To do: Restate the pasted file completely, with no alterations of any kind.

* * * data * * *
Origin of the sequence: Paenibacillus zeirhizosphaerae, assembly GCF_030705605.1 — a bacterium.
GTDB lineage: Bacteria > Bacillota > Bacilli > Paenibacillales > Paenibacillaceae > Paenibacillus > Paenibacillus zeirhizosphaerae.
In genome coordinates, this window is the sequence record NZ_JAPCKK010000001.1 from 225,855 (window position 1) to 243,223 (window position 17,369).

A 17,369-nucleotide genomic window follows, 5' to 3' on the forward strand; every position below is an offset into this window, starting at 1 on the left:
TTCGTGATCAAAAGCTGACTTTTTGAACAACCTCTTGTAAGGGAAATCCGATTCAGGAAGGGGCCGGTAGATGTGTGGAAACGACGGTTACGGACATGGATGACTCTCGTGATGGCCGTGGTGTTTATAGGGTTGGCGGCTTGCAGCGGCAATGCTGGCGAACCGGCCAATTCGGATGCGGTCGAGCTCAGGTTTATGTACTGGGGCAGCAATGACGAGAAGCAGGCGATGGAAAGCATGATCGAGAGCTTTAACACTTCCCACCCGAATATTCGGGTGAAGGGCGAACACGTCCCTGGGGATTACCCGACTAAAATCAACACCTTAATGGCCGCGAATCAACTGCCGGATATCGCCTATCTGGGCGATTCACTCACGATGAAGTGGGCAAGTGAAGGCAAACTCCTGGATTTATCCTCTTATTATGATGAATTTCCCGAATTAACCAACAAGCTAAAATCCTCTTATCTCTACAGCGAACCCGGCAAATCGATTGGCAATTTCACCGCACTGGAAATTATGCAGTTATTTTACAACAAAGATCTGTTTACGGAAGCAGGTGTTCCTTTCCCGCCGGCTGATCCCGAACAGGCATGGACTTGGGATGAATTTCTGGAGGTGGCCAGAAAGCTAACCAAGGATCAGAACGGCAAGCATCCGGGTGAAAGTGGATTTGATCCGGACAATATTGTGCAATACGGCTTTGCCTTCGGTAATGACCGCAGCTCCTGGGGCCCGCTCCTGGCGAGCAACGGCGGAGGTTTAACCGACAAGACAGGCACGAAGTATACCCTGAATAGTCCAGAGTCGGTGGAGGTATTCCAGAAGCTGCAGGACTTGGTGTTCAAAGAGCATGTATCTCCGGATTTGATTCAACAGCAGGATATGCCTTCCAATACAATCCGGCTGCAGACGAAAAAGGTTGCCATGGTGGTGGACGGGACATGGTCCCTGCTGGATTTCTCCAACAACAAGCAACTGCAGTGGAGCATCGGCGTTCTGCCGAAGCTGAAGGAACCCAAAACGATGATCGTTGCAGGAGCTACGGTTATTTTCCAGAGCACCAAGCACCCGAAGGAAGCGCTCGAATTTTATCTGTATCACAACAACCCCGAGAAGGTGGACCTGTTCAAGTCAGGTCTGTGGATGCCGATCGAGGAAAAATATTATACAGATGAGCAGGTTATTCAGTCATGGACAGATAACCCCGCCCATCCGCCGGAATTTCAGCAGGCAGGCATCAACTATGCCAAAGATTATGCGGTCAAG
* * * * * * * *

Origin of the sequence: Paenibacillus zeirhizosphaerae, assembly GCF_030705605.1 — a bacterium.
GTDB lineage: Bacteria > Bacillota > Bacilli > Paenibacillales > Paenibacillaceae > Paenibacillus > Paenibacillus zeirhizosphaerae.
In genome coordinates, this window is the sequence record NZ_JAPCKK010000001.1 from 225,855 (window position 1) to 243,223 (window position 17,369).

A 17,369-nucleotide genomic window follows, 5' to 3' on the forward strand; every position below is an offset into this window, starting at 1 on the left:
TTCGTGATCAAAAGCTGACTTTTTGAACAACCTCTTGTAAGGGAAATCCGATTCAGGAAGGGGCCGGTAGATGTGTGGAAACGACGGTTACGGACATGGATGACTCTCGTGATGGCCGTGGTGTTTATAGGGTTGGCGGCTTGCAGCGGCAATGCTGGCGAACCGGCCAATTCGGATGCGGTCGAGCTCAGGTTTATGTACTGGGGCAGCAATGACGAGAAGCAGGCGATGGAAAGCATGATCGAGAGCTTTAACACTTCCCACCCGAATATTCGGGTGAAGGGCGAACACGTCCCTGGGGATTACCCGACTAAAATCAACACCTTAATGGCCGCGAATCAACTGCCGGATATCGCCTATCTGGGCGATTCACTCACGATGAAGTGGGCAAGTGAAGGCAAACTCCTGGATTTATCCTCTTATTATGATGAATTTCCCGAATTAACCAACAAGCTAAAATCCTCTTATCTCTACAGCGAACCCGGCAAATCGATTGGCAATTTCACCGCACTGGAAATTATGCAGTTATTTTACAACAAAGATCTGTTTACGGAAGCAGGTGTTCCTTTCCCGCCGGCTGATCCCGAACAGGCATGGACTTGGGATGAATTTCTGGAGGTGGCCAGAAAGCTAACCAAGGATCAGAACGGCAAGCATCCGGGTGAAAGTGGATTTGATCCGGACAATATTGTGCAATACGGCTTTGCCTTCGGTAATGACCGCAGCTCCTGGGGCCCGCTCCTGGCGAGCAACGGCGGAGGTTTAACCGACAAGACAGGCACGAAGTATACCCTGAATAGTCCAGAGTCGGTGGAGGTATTCCAGAAGCTGCAGGACTTGGTGTTCAAAGAGCATGTATCTCCGGATTTGATTCAACAGCAGGATATGCCTTCCAATACAATCCGGCTGCAGACGAAAAAGGTTGCCATGGTGGTGGACGGGACATGGTCCCTGCTGGATTTCTCCAACAACAAGCAACTGCAGTGGAGCATCGGCGTTCTGCCGAAGCTGAAGGAACCCAAAACGATGATCGTTGCAGGAGCTACGGTTATTTTCCAGAGCACCAAGCACCCGAAGGAAGCGCTCGAATTTTATCTGTATCACAACAACCCCGAGAAGGTGGACCTGTTCAAGTCAGGTCTGTGGATGCCGATCGAGGAAAAATATTATACAGATGAGCAGGTTATTCAGTCATGGACAGATAACCCCGCCCATCCGCCGGAATTTCAGCAGGCAGGCATCAACTATGCCAAAGATTATGCGGTCAAG